Getting music into MusicXML format

Right now, MusicXML is the best way to communicate musical scores between music notation programs.

On your Mac or PC, this might include Finale, Sibelius, MuseScore, or other programs.

On your iPad, this might include Notion or Symphony Pro.  Or, in a round about way, a Music XML could be imported into your Mac or PC program, and then exported to be used on the Finale Songbook, Avid Scorch Reader, or MuseScore Reader on your iPad.  You can also read (and now hear) those scores on an app called SeeScore.

Everybody still with me?  Good.

Still, how do you get printed music from the page into your digital device while in a music notation format?

Finale and Sibelius have bundled programs, SmartScore and PhotoScore, respectively, that are very limited in what they can do.  There are pro versions of each app that are much more expensive and are much more accurate–plus they can handle scores in PDF format (although SmartScore converts those files to a TIFF file).  Or, if you have a PDF generated by a music notation product, you can buy another MAC/PC program entitled PDFtoMusic.  As with SmartScore and PhotoScore, there is a “pro” version of PDFtoMusic as well.  All three can import text, but I find proper hyphenation (when importing into Finale) to be a huge problem that exists with all three programs.

So what is the best program to buy, and what’s the best route to take in conversion?

Here are some thoughts that might be useful:

  1. I’m highly doubtful about SmartScore.  If you go on their website, they haven’t even updated the product since July of 2010.  That means no patches, no nod towards OS 10.6 (Lion) or OS 10.7 (Mountain Lion) or Windows 8.  I’ve personally sent e-mails and asked, “Are there any updates coming” to which I’ve received no response (I don’t suppose that I merit a response, but customer service and a short note is always good business).  Compared to PhotoScore Ultimate, I’ve found SmartScore Pro to be less accurate–with every scan.  I can’t recommend it as a product.  Editing scores within SmartScore Pro is a nightmare, and one of the negative aspects about Finale is that it doesn’t highlight where measures are incomplete, or where measures have too many beats.  So you get that information in SmartScore, but editing those scores before importing is a nightmare.  It’s just too easy to make mistakes and those errors can hide too easily.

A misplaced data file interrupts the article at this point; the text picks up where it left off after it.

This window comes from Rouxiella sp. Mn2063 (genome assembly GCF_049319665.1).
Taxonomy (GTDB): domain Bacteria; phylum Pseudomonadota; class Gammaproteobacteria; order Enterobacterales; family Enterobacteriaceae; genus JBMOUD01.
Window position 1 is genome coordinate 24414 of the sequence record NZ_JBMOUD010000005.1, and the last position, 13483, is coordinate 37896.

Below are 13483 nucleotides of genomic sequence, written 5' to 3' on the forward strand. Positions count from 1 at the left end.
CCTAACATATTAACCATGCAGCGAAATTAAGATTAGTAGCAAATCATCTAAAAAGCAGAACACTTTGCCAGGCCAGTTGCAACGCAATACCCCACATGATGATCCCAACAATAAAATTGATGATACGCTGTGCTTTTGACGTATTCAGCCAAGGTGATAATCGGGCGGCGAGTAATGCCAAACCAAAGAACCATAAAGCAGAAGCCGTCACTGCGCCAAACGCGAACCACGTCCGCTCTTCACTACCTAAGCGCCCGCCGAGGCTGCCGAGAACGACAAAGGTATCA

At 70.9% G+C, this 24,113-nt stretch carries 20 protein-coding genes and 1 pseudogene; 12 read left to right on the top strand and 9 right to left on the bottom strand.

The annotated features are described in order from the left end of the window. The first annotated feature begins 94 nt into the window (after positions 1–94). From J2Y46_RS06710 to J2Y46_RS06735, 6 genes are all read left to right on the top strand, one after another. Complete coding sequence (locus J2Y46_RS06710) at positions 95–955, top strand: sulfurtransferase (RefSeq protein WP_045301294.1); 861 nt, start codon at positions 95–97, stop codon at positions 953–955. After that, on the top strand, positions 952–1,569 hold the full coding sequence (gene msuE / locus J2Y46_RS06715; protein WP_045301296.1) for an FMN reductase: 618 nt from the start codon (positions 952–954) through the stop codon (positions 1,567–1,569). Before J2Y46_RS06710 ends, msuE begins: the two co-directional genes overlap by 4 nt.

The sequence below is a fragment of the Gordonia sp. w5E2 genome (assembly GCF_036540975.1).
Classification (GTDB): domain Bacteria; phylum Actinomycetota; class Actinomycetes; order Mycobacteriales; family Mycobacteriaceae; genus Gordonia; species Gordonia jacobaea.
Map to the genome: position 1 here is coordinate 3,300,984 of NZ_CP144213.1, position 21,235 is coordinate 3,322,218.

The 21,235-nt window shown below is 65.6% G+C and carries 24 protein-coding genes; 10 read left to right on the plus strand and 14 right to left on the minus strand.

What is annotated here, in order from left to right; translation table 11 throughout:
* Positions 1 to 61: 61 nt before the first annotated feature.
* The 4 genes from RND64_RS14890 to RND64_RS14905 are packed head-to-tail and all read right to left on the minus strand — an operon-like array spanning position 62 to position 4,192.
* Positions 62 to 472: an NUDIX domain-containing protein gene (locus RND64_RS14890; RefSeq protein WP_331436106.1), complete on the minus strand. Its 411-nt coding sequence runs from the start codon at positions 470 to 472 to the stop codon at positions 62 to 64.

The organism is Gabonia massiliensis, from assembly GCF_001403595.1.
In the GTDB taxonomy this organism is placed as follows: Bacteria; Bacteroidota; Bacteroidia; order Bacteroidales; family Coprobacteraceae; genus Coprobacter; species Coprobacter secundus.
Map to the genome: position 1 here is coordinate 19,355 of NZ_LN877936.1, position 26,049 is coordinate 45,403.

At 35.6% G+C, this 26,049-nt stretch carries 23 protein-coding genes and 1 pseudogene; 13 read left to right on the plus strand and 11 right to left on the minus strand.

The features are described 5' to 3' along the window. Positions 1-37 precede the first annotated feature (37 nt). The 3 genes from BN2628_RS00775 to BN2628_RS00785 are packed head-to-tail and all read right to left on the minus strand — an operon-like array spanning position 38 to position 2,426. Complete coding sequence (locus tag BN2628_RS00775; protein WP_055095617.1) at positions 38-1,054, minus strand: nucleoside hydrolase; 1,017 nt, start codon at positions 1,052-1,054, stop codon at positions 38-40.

2. I’ve been pretty happy with PhotoScore Ultimate, which although it is usually bundled with Sibelius, it can save files directly to the MusicXML format.  As with any music recognition program, the more complex the piece, the more mistakes the program makes.  As with SmartScore, I find it easier to edit a score in Finale (which again fails to tell you which measures have too few or too many beats) than in PhotoScore, but PhotoScore does seem to be more friendly when it comes to editing.
  3. PDFtoMusic Pro is a question mark, as it can only interpret scores created by a music notation program.  This means that anything that you simply scan cannot be read by PDFtoMusic Pro.  On generated pieces, I’ve found the program to be highly successful with PDFs I create myself, but interpretation of resources on CPDL, for example, tend to be a mixed bag.

I don’t scan songs to MusicXML to redistribute or to sell; I scan them so I can make customizable rehearsal resources for myself and for my students.  With SmartMusic, I am also able to make assessments for my students from those same resources.

If you are looking for the best sheet music to digital music (notation) program, I have to recommend PhotoScore Ultimate at this time, which is $249.  I cannot recommend SmartScore, which has not been updated since July of 2010–that’s more than two years.  PDFtoMusic Pro seems to fill a niche if you have access to generated scores, and costs $199.

Again, the more simple the arrangement, the more accurate the resulting MusicXML file.  Very complex scores can require the complete re-entry of all notes in the piece.

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